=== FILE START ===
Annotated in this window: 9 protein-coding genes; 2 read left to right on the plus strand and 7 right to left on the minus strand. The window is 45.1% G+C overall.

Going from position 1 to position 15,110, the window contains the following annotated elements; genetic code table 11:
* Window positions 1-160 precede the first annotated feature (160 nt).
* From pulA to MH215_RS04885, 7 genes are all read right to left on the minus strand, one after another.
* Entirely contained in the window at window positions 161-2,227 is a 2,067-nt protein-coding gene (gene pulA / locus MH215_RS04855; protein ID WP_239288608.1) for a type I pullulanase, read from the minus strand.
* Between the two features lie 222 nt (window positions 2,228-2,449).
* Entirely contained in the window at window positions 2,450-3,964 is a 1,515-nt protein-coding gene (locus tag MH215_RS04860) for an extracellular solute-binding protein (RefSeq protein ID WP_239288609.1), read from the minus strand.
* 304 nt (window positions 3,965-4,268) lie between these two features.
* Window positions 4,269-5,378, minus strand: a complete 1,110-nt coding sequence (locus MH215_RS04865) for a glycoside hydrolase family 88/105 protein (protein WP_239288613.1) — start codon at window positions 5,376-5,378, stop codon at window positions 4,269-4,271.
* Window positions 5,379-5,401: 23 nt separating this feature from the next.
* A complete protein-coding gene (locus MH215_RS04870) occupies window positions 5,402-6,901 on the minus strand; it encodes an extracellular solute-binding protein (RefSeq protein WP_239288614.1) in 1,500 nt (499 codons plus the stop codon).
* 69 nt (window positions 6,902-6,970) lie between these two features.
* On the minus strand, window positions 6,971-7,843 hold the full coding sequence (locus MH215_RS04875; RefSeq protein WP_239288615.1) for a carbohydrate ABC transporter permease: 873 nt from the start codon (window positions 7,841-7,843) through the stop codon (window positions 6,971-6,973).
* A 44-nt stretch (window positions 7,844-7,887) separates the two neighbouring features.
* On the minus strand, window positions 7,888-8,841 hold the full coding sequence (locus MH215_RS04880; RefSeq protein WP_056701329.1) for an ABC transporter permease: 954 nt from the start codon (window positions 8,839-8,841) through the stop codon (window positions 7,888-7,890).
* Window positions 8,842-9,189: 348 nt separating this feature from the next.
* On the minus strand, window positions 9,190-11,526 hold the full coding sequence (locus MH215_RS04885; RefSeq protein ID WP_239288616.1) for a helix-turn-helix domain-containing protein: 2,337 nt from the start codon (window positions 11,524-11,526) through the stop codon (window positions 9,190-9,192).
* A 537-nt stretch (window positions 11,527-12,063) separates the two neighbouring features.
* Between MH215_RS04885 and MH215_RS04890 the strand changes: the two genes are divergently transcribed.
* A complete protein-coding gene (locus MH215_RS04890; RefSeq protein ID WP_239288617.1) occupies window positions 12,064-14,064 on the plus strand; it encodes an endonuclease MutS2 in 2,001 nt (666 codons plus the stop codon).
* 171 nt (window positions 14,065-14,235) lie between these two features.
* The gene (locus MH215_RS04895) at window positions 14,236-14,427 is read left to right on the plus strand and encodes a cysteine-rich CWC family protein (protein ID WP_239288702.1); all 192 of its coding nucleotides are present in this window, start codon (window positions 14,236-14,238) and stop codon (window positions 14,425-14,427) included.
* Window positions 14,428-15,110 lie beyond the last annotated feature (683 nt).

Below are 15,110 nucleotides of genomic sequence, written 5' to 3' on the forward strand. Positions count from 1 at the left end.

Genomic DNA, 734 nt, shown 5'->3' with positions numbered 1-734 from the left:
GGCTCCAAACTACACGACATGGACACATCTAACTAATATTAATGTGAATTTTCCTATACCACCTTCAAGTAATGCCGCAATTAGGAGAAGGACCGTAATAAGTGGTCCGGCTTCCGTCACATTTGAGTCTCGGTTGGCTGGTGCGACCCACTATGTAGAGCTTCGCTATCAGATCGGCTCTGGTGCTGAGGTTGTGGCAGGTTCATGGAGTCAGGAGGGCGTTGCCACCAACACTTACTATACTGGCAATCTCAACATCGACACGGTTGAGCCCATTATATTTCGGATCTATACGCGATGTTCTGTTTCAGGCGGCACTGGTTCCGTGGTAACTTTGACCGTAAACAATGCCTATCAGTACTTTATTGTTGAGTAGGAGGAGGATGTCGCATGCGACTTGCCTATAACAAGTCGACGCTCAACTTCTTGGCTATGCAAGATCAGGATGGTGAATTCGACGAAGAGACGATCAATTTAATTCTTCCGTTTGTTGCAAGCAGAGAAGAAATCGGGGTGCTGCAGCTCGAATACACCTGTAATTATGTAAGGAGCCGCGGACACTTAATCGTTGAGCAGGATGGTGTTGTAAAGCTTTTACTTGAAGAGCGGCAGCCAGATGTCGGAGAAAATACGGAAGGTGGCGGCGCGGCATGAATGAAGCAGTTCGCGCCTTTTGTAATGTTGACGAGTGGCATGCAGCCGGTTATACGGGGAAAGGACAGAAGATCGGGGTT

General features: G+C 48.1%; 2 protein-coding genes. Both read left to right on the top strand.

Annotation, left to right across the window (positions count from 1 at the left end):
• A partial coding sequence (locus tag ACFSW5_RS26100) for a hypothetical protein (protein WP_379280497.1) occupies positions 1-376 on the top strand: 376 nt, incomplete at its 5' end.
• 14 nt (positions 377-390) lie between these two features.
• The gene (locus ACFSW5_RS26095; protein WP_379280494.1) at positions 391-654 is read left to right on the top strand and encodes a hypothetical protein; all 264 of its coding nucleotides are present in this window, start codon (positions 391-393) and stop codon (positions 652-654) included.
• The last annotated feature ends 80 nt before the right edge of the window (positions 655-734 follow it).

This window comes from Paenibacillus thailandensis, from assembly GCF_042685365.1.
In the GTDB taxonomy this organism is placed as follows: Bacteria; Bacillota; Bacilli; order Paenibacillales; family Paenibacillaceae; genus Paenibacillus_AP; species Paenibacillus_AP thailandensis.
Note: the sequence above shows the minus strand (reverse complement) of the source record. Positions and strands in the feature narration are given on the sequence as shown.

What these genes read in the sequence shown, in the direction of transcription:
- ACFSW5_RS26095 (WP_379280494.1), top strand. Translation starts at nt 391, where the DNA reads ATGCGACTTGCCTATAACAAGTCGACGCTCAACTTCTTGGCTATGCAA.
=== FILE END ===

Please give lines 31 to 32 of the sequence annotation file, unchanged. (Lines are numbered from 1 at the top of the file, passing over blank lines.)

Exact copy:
• The gene (locus ACFSW5_RS26095; protein WP_379280494.1) at positions 391-654 is read left to right on the top strand and encodes a hypothetical protein; all 264 of its coding nucleotides are present in this window, start codon (positions 391-393) and stop codon (positions 652-654) included.
• The last annotated feature ends 80 nt before the right edge of the window (positions 655-734 follow it).